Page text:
The Spanish Telecom That’s Not So Spanish – Thank Goodness! – and its 10% Dividend Yield
Given Spain’s front-row seat in the euro zone crisis, it’s not exactly a surprise that an index of Spanish stocks has pretty much cratered over the past year. But what’s eye opening is that Spanish telecom giant Telefonica (TEF) is doing even worse.
The thing is, Telefonica isn’t a Spanish, or Euro pure play. The company generates the same amount of revenue from its Latin American operations as from all of Europe, so try to put that ugly stock chart out of your mind.
To be sure, total company revenue of late hasn’t been much to call home about.
But peel back a layer or two and there’s a more nuanced story brewing. While Europe-based revenue fell 6.6% in the first quarter of this year, Latin America revenue grew 8.3%. Telfonica’s Brazil unit contributed 23% of revenue for the quarter, about the same as the Spanish business segment (25%).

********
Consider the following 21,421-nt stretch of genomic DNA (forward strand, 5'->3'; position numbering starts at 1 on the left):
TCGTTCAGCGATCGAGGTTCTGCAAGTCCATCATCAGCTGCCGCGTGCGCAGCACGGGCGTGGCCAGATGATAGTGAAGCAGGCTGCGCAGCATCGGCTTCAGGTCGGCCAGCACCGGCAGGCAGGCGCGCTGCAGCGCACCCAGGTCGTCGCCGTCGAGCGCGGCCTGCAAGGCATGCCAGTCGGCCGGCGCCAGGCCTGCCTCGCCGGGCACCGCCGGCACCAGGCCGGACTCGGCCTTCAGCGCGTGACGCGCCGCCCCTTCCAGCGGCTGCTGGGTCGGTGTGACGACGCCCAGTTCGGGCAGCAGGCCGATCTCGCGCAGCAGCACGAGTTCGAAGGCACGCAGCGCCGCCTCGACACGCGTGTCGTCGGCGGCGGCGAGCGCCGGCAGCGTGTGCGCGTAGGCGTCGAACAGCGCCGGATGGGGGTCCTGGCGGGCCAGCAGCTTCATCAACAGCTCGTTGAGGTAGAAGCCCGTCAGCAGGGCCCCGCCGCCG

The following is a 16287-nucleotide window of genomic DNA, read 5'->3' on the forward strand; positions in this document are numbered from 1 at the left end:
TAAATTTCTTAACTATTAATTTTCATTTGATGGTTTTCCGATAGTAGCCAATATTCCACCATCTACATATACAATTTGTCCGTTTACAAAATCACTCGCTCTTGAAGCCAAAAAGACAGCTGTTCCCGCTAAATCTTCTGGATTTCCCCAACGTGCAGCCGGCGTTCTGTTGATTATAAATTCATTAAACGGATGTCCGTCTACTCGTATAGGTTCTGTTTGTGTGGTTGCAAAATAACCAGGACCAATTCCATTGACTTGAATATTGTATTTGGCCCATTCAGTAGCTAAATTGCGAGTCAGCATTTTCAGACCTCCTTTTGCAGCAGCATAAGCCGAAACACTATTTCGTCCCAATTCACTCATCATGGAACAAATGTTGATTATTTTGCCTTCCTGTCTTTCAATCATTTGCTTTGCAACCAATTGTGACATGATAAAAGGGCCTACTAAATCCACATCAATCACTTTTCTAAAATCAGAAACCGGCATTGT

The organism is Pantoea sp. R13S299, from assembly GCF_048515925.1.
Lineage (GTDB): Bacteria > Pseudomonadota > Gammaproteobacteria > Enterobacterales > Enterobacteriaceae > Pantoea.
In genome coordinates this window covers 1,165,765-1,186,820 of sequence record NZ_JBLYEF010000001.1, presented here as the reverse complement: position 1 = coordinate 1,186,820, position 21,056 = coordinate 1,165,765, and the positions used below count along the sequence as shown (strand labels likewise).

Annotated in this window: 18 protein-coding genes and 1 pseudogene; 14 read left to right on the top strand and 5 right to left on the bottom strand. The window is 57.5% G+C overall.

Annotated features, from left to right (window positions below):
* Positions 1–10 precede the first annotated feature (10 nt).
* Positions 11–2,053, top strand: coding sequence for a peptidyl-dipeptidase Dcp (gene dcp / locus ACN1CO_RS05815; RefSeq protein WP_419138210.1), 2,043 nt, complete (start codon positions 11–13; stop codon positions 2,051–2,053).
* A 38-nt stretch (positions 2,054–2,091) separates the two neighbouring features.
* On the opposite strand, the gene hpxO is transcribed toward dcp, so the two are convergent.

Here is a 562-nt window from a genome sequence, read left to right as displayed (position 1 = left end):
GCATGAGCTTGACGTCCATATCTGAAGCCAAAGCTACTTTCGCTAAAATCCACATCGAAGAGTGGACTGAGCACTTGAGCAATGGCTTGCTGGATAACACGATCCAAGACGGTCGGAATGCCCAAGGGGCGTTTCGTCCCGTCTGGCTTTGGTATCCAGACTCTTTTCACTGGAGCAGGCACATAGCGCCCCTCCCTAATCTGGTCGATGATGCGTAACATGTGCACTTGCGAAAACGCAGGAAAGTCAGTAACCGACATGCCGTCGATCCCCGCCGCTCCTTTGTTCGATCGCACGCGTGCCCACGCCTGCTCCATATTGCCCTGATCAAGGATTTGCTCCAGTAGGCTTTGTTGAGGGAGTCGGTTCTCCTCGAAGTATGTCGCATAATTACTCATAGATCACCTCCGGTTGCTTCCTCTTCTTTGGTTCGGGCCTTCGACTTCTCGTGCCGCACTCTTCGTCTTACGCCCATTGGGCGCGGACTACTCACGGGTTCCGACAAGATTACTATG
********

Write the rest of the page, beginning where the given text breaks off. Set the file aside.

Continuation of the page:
Telefonica’s Latin America-based cell user base increased 13% in the first quarter and now sits at a not too shabby 170 million. Company wide the net cellular customer base grew by 4.3 million, 1.5 times the pace from a year earlier.
Clearly, branding Telefonica as a pure Spain/Euro play misses the point. That’s something management is working to shift; in discussing its first quarter results, the pooh-bahs didn’t get around to talking about the Spanish business until page 15 of the handout.
Still, there is no getting around the drag that is Europe. Late last year, Telefonica announced it was reducing its dividend in 2012 and 2013 by about 14%. While there is more than $7 billion in cash and short-term investments in company coffers, that cushion has been falling of late, while long-term debt to finance growth has been on the rise.
Headwinds? You bet. But take a look at the current valuation -- that's a tiny PE ratio.
That’s a pretty low valuation for a company that still posted $60 billion in gross profit over the trailing 12 months, has free cash flow of more than $12.5 billion and is focused on growth in the healthy Latin America region. Oh, and at today’s low entry level, the reduced payout provides a dividend yield of 10%. Roughly double the yield offered these days by AT&T (T) and Verizon (VZ).
Filed under: Investing Ideas